IP

SDI, or the Serial Digital Interface, has dominated traditional broadcast infrastructures because of its simplicity. SDI works well because virtually any piece of equipment in the broadcast chain is plug-and-play compatible with any other component.

In the transition to transporting video over IP (Internet Protocol) infrastructures, it is essential that broadcasters maintain a common, ubiquitous set of protocols and practices for transmission of video and audio over IP. The same level of interoperability must remain in order to ensure the same plug-and-play compatibility among various manufacturers' products.

Substantial progress has been made by standards-making bodies like SMPTE and the EBU in insuring a high level of compatibility between IP devices. Introduced in 2007, SMPTE 2022 is a universal, global standard to move video signals over IP networks. Covering both compressed and uncompressed standard and high definition video, the 2022 standard allows equipment from multiple manufacturers to work together seamlessly.

The ongoing, widespread adoption of SMPTE 2022, a series of standards based on work from the SMPTE and Video Services Forum (VSF), has enabled broadcasters to transport error free video throughout the studio and across managed IP networks. Today, the SMPTE standard has been expanded to cover uncompressed video, audio, and data at speeds up to 3 Gbps and beyond.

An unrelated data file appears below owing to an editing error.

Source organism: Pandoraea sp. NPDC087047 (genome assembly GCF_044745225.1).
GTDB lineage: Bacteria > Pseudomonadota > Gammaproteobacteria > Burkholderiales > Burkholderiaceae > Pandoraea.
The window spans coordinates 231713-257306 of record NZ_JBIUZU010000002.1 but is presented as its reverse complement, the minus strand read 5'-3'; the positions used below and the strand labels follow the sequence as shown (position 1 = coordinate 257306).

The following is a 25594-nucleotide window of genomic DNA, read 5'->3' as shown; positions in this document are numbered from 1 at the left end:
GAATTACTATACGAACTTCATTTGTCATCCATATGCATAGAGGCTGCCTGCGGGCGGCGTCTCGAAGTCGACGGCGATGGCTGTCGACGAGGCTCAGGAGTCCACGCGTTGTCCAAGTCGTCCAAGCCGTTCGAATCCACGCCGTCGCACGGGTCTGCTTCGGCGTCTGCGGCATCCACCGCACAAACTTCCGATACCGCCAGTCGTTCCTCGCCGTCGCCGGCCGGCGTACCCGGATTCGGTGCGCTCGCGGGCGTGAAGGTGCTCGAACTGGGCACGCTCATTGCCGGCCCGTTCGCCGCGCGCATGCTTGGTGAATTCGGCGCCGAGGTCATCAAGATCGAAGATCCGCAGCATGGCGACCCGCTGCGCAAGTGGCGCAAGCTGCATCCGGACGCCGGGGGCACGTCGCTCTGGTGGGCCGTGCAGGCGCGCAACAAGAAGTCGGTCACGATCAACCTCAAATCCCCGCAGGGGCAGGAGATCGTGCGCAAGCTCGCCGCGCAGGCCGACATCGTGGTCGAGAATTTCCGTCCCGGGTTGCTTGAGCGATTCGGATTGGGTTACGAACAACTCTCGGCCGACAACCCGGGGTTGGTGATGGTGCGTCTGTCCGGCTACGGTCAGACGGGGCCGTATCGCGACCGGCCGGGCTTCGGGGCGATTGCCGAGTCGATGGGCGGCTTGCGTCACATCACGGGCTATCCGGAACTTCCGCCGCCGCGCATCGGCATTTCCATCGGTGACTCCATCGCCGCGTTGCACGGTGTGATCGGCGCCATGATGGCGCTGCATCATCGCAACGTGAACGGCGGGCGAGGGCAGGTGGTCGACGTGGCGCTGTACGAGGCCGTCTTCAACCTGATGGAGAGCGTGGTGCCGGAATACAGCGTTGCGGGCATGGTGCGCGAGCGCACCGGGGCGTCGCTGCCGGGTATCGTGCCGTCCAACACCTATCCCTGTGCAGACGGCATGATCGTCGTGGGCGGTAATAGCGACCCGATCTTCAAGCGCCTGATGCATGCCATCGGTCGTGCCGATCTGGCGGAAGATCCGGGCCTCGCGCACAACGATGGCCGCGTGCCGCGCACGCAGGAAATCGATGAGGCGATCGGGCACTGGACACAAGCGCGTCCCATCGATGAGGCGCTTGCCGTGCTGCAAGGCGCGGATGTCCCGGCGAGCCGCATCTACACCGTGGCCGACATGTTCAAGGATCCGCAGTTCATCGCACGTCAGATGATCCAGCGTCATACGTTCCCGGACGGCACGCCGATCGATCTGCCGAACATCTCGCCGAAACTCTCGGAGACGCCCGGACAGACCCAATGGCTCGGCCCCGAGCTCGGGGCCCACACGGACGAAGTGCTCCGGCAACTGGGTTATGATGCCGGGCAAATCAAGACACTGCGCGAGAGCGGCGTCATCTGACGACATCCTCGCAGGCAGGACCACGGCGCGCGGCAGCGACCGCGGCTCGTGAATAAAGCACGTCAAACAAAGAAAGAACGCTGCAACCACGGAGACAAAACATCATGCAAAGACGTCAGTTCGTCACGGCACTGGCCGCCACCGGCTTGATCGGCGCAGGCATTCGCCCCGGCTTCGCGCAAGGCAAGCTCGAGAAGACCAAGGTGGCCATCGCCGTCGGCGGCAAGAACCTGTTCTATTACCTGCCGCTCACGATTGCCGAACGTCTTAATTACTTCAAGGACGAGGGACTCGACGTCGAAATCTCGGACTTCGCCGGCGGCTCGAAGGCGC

Today, having a cost-effective, single converged infrastructure for many different types of signals is encouraging the migration towards IP-based technologies on many level from video contribution, the process of transmitting HD video from a remote source (such as a sports arena) to a broadcast facility for production and distribution, to distributing a fully produced linear video channel (such as from a local broadcast affiliate) via backhaul and sending it to a national or regional television delivery provider, such as a satellite TV, CATV or OTT operator.

Contribution and backhaul links can involve long distances and tend to focus on low-delay, high-quality video signal formats. Long distance IP networks have become more cost-effective due to bandwidth-saving compression using JPEG 2000 and other compression solutions. More broadcasters are migrating their contribution and backhaul video circuits towards managed IP networks. This trend is particularly apparent in terrestrial point-to-point services that replace dedicated satellite circuits.

Artel is an expert at providing compatible and interoperable solutions for IP infrastructures. We have vast experience at handling the transport of uncompressed and compressed video over IP networks. Our DigiLink technology supports HD-SDI, SD-SDI, DVB-ASI and JPEG 2000 through simple to configure modules that can be easily monitored in virtually any network environment.

To learn more about our IP solutions, use our Product Selector. For additional information, complete the Request Information form. Contact us 978-263-5775 for further assistance.